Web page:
Julio Cesar Chavez Jr. sets first defense

Updated: October 13, 2011, 7:14 AM ET
By Dan Rafael | ESPN.com

Julio Cesar Chavez Jr., the son of Hall of Famer and Mexican legend Julio Cesar Chavez Sr., will make the first defense of his middleweight belt against Peter Manfredo Jr., on Nov. 19, Top Rank promoter Bob Arum announced Wednesday night.

The fight, in the works for months, will take place at Reliant Arena in Houston and headline an edition of HBO's "Boxing After Dark."

The 25-year-old Chavez (43-0-1, 30 KOs) claimed a 160-pound belt by via majority decision against Sebastian Zbik in Los Angeles on June 4. Chavez was due to make his first defense in his hometown of Culiacan, Mexico, on Sept. 17 against Ronald Hearns, the son of all-time great Thomas Hearns.

However, Chavez withdrew from the bout about three weeks ahead of time claiming that a laceration on his hand caused by a ceiling fan had not fully healed.

Even before the Hearns fight was scheduled, Arum had an HBO date waiting for Chavez to face Manfredo on Nov. 19.

"It is good to see the 'Pride of Mexico,' Julio Cesar Chavez Jr., return to the ring to defend his world middleweight championship that he won when he dethroned Sebastian Zbik in Los Angeles," Arum said in making the announcement. "Houston has a rich and meaningful boxing tradition. We are delighted that Julio's first defense against Peter Manfredo Jr. will take place at Reliant Arena."

With his Mexican heritage, Chavez will be the significant crowd favorite in Houston.

"It was always my dream to win a world championship and I accomplished that in my last fight when I beat Zbik," Chavez said. "Now I want to be more than just a world champion. I want to be a world champion for the rest of my career. I am taking my first title defense very seriously and I couldn't be happier to be making it in front of the great boxing fans of Houston."

Manfredo, 30, of Providence, R.I., gained fame as a contestant on the first season of "The Contender" reality series in 2005. He parlayed that popularity into a super middleweight title shot against Joe Calzaghe in Wales in 2007, but was stopped in the third round.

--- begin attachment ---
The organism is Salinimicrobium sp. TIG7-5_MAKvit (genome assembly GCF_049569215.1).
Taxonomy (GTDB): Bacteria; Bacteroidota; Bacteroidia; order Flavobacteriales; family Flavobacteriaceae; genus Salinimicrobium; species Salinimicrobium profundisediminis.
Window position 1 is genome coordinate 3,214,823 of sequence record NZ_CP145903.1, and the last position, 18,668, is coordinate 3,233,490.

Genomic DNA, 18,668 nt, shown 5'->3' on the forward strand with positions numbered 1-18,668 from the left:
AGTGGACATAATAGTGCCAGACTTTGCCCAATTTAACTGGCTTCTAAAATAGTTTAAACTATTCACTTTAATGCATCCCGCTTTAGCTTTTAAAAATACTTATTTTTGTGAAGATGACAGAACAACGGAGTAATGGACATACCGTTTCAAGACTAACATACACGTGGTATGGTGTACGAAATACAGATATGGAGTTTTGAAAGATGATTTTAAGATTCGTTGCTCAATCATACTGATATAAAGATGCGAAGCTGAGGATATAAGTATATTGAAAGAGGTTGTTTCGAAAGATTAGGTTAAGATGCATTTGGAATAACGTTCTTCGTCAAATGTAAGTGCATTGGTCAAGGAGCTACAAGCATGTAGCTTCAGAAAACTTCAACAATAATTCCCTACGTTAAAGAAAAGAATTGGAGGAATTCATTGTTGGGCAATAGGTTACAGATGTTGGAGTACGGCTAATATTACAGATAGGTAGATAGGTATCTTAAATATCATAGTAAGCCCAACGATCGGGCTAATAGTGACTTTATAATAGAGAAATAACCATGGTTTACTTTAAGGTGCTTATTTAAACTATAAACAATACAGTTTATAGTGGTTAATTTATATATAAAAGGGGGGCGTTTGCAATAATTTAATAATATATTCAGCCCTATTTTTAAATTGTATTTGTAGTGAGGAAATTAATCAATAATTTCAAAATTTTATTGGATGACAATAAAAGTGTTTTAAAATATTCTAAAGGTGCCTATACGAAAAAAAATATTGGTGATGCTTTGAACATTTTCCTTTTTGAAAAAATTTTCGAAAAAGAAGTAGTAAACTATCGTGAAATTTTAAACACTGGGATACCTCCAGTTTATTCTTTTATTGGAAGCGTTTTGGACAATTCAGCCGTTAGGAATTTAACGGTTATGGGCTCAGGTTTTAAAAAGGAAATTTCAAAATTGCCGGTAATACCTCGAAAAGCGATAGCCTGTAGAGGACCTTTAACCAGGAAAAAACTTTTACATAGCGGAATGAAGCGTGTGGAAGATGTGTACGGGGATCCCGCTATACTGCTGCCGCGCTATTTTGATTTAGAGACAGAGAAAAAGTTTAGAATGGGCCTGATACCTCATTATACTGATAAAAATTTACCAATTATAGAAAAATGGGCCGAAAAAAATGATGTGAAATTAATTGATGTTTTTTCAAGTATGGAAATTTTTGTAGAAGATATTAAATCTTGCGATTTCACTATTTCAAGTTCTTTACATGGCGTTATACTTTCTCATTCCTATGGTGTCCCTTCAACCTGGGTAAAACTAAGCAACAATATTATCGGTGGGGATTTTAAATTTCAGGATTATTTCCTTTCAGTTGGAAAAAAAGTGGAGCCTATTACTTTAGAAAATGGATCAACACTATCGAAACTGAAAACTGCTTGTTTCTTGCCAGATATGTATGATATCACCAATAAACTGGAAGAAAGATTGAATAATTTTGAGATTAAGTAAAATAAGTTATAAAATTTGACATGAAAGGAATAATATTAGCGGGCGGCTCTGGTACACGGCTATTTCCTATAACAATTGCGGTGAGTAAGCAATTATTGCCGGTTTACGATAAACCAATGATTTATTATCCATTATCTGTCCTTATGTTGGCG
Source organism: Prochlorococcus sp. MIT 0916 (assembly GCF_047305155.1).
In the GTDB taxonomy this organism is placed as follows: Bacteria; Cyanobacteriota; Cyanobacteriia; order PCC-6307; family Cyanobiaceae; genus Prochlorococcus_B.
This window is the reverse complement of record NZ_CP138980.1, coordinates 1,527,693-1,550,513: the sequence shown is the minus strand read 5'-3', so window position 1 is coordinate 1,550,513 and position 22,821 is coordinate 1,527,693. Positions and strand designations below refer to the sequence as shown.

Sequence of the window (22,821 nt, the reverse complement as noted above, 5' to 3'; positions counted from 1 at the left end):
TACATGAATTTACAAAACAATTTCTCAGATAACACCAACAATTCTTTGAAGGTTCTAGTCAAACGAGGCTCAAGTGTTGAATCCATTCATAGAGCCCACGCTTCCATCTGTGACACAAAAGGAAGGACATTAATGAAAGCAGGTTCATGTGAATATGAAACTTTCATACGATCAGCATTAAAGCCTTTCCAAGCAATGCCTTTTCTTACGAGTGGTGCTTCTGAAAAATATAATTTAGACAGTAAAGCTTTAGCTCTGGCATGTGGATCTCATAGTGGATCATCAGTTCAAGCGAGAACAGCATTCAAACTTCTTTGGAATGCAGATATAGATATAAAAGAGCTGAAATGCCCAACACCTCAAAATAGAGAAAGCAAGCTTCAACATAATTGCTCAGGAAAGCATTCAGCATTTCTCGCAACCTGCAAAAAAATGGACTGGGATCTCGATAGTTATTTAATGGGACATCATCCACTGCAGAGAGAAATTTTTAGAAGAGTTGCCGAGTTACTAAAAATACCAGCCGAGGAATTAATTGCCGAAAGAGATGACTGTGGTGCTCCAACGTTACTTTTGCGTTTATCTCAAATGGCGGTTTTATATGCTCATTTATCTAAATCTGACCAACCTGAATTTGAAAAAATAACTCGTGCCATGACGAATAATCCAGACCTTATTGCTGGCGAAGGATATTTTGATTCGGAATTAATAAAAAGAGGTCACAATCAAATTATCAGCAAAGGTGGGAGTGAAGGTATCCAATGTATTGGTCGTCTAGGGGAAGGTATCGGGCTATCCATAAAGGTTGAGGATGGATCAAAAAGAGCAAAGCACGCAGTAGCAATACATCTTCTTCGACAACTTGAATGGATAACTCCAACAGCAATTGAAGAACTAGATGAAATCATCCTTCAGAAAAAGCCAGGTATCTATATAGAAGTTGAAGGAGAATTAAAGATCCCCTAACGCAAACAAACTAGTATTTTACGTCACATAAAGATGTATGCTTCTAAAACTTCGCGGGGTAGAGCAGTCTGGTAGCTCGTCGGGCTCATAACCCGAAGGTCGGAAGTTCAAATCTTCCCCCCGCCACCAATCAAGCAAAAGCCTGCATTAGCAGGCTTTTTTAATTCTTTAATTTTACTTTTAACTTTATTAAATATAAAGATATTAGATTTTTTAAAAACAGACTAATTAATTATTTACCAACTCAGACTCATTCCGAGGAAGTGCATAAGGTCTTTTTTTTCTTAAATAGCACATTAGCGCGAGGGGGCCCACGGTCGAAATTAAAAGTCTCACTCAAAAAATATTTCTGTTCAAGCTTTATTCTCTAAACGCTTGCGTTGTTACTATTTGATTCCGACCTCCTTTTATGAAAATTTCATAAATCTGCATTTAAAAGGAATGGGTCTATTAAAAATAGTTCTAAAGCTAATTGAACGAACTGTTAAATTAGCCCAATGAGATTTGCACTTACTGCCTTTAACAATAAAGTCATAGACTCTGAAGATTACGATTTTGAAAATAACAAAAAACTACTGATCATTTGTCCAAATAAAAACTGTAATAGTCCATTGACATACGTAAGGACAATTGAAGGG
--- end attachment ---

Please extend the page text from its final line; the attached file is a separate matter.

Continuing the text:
Since being knocked out by super middleweight contender Sakio Bika in the third round in November 2008, Manfredo (37-6, 20 KOs) has won six fights in a row and returned to middleweight, where he has had more success, for his recent bouts.

"I am very excited about getting the opportunity to fight Chavez," Manfredo said. "He is a world champion and I followed his father growing up, so this fight is very special to me. I have a lot of respect for him.

"This is a great opportunity for me and also great opportunity for the fans as this is going to be a great fight. I am going to be prepared 100 percent to win and bring this belt home to Rhode Island. Winning this fight for me is everything."

Manfredo said if he loses, he will retire.

"If I lose this fight I am done with boxing," he said. "I see this as my last opportunity, and I don't plan on letting it pass me by. I know I am in for a tough fight but it's a winnable fight and I am very confident I will do just that."

Lou DiBella, Manfredo's promoter, campaigned hard to get Manfredo the shot at Chavez. He believes Manfredo is much more equipped to win as a middleweight than at super middleweight.

"Peter is a warrior and he is very strong at 160," DiBella said. "He will pose a serious threat to Chavez Jr. in what we expect to be an exciting fight. Conceivably, Peter could return to Providence with Chavez's title belt.

"Chavez better know he is in for a tough night. He better be prepared for a war. If he thinks he's going to walk over this guy he will be surprised. Chavez is younger and fresher, but Peter is hungrier. He knows it is the greatest opportunity of his life.

"This kid (Chavez) isn't a Hall of Famer like Calzaghe is going to be. Peter is going to stand there and throw and take. He is not easy to knock out. I think he has a good chance to win. He is going to go in there and give everything he has. If he doesn't win this it's time to say goodbye."

Dan Rafael is the senior boxing writer for ESPN.com. Follow him on Twitter @danrafaelespn.

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